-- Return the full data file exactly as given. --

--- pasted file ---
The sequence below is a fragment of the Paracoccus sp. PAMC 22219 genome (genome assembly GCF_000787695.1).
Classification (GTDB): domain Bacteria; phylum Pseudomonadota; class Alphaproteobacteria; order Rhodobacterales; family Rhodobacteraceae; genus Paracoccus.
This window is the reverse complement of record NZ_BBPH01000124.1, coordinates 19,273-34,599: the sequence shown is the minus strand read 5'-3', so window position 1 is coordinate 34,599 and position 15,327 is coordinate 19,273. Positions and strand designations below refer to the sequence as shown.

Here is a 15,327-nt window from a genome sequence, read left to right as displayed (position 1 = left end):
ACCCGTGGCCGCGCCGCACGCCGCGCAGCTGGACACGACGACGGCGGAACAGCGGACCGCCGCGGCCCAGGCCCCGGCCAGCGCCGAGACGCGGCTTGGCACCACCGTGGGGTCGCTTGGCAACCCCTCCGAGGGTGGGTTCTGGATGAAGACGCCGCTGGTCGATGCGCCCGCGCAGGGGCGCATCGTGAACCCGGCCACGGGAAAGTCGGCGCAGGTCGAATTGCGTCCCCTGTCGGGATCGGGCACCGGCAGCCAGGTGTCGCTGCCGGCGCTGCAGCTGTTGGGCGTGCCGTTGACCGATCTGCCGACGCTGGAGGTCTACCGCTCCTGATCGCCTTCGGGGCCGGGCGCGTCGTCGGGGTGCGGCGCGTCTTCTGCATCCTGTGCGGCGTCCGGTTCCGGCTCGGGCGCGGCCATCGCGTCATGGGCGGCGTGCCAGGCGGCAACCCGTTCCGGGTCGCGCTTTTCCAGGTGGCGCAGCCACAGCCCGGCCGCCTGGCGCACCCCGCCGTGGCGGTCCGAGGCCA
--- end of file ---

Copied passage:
The sequence below is a fragment of the Paracoccus sp. PAMC 22219 genome (genome assembly GCF_000787695.1).
Classification (GTDB): domain Bacteria; phylum Pseudomonadota; class Alphaproteobacteria; order Rhodobacterales; family Rhodobacteraceae; genus Paracoccus.
This window is the reverse complement of record NZ_BBPH01000124.1, coordinates 19,273-34,599: the sequence shown is the minus strand read 5'-3', so window position 1 is coordinate 34,599 and position 15,327 is coordinate 19,273. Positions and strand designations below refer to the sequence as shown.

Here is a 15,327-nt window from a genome sequence, read left to right as displayed (position 1 = left end):
ACCCGTGGCCGCGCCGCACGCCGCGCAGCTGGACACGACGACGGCGGAACAGCGGACCGCCGCGGCCCAGGCCCCGGCCAGCGCCGAGACGCGGCTTGGCACCACCGTGGGGTCGCTTGGCAACCCCTCCGAGGGTGGGTTCTGGATGAAGACGCCGCTGGTCGATGCGCCCGCGCAGGGGCGCATCGTGAACCCGGCCACGGGAAAGTCGGCGCAGGTCGAATTGCGTCCCCTGTCGGGATCGGGCACCGGCAGCCAGGTGTCGCTGCCGGCGCTGCAGCTGTTGGGCGTGCCGTTGACCGATCTGCCGACGCTGGAGGTCTACCGCTCCTGATCGCCTTCGGGGCCGGGCGCGTCGTCGGGGTGCGGCGCGTCTTCTGCATCCTGTGCGGCGTCCGGTTCCGGCTCGGGCGCGGCCATCGCGTCATGGGCGGCGTGCCAGGCGGCAACCCGTTCCGGGTCGCGCTTTTCCAGGTGGCGCAGCCACAGCCCGGCCGCCTGGCGCACCCCGCCGTGGCGGTCCGAGGCCA